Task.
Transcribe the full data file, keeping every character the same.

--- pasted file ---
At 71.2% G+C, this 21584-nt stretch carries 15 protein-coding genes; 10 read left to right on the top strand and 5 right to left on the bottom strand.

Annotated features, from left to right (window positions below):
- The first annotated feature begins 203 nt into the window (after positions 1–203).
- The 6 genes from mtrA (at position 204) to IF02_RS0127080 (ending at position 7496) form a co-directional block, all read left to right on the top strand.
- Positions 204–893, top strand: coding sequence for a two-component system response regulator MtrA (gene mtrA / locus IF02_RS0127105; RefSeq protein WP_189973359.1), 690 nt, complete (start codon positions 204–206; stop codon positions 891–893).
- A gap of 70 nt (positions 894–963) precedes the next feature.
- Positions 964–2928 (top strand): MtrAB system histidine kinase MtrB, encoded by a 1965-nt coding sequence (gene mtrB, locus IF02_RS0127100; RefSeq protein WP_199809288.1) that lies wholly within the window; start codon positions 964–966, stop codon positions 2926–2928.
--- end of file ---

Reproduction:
At 71.2% G+C, this 21584-nt stretch carries 15 protein-coding genes; 10 read left to right on the top strand and 5 right to left on the bottom strand.

Annotated features, from left to right (window positions below):
- The first annotated feature begins 203 nt into the window (after positions 1–203).
- The 6 genes from mtrA (at position 204) to IF02_RS0127080 (ending at position 7496) form a co-directional block, all read left to right on the top strand.
- Positions 204–893, top strand: coding sequence for a two-component system response regulator MtrA (gene mtrA / locus IF02_RS0127105; RefSeq protein WP_189973359.1), 690 nt, complete (start codon positions 204–206; stop codon positions 891–893).
- A gap of 70 nt (positions 894–963) precedes the next feature.
- Positions 964–2928 (top strand): MtrAB system histidine kinase MtrB, encoded by a 1965-nt coding sequence (gene mtrB, locus IF02_RS0127100; RefSeq protein WP_199809288.1) that lies wholly within the window; start codon positions 964–966, stop codon positions 2926–2928.